By effectively leading your Inside and Outside ROPE teams, you will build enduring communities that will sustain you throughout your career. Kemper Freeman said it best: “My entire life, I’ve lived by the principle that building a community is one of life’s greatest rewards. To me, building a community means working together, understanding each other, and creating opportunities that are mutually beneficial for everyone.”

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Conquering the Seven Summits
Susan Ershler is co-author of Conquering the Seven Summits of Sales: From Everest to Every Business, which illustrates the principles that lead to high achievement with anecdotes drawn from her sales and climbing careers. In 2002, she and her husband, Phil, became the first couple in history to climb the Seven Summits—the highest mountain on each of the world's seven continents. Today, Susan is a renowned keynote speaker, inspiring business professionals to push past perceived boundaries to achieve their most ambitious dreams and helping Fortune 500 companies transform their sales organizations into dynamic forces for revenue growth. For more information, visit her web site: Reaching New Heights

Posted by Michael McKinney at 06:14 PM
| TrackBacks (0) | General Business

03.03.15

The 5 Habits of Mind that Self-Made Billionaires Possess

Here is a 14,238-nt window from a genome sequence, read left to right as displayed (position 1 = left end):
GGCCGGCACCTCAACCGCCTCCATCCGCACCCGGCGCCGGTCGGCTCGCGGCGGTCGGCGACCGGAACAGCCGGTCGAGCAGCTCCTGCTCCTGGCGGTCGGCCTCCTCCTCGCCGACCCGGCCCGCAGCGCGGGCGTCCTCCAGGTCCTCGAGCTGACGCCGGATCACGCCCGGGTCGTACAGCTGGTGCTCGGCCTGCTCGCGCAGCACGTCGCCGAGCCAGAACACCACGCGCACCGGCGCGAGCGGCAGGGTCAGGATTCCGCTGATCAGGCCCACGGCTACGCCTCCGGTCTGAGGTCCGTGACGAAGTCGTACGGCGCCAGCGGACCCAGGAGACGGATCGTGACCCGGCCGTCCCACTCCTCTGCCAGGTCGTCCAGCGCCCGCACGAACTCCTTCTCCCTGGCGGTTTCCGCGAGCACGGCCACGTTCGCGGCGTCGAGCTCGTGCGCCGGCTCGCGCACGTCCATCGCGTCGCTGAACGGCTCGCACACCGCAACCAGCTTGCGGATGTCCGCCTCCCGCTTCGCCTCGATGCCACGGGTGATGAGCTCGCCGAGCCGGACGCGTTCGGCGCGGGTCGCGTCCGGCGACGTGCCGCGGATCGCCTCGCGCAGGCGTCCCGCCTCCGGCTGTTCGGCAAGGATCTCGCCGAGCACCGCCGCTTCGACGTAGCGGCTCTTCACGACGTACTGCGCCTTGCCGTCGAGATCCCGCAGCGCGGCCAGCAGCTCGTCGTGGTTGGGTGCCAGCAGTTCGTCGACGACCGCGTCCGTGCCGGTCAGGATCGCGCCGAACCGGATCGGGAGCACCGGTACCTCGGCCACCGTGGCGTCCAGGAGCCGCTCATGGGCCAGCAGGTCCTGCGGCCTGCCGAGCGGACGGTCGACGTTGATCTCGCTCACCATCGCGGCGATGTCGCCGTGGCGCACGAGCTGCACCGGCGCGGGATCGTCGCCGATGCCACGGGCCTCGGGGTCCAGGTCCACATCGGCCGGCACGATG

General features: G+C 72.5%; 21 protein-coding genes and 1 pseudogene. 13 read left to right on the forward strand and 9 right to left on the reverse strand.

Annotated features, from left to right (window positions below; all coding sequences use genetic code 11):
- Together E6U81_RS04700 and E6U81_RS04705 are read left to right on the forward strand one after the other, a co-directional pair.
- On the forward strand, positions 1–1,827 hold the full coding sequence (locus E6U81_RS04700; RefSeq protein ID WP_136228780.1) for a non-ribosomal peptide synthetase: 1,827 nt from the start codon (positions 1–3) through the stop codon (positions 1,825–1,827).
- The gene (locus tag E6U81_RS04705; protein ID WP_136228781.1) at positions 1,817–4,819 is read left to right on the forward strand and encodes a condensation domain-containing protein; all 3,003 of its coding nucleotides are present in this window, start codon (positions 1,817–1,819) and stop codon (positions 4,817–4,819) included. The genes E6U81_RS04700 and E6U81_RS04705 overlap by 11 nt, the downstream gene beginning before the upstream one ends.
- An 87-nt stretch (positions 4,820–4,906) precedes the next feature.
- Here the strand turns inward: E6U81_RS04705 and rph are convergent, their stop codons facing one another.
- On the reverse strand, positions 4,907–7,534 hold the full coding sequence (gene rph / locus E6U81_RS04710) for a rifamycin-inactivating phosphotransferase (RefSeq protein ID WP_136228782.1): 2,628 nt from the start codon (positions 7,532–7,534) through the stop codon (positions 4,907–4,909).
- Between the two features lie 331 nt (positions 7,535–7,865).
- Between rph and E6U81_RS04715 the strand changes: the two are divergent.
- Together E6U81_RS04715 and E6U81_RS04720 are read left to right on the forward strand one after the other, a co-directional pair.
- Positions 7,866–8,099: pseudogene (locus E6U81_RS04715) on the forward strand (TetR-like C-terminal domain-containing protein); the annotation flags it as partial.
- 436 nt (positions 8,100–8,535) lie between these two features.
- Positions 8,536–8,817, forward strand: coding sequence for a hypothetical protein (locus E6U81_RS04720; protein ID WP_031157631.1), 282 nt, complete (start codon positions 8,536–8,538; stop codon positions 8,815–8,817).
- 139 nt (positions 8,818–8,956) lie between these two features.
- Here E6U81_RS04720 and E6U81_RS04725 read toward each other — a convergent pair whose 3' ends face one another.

Self-Made Billionaire Effect
Self-made billionaires think differently than most of us do.

Most of us think like what authors John Sviokla and Mitch Cohen call Performers because their success is tracked through performance. They excel at optimizing within known systems. They strive to excel in well-defined areas, and are important to any organization – in fact, they are important to the self-made billionaire.

Self-made billionaires have what the authors call the Producer mind-set. They thrive in uncertainty. Producers are critical to any company looking to create massive value because they redefine what’s possible, rather than simply meeting preexisting goals and standards. Combining sound judgment with imaginative vision, Producers think up entirely new products, services, strategies, and business models.

For The Self-Made Billionaire Effect, they interviewed 120 billionaires and found that they had in common five habits of mind. What is interesting is that most organizations weed out the very people that they need to create massive value. Imagine what Atari might have achieved if Steve Jobs had stayed there to develop the first mass market personal computer.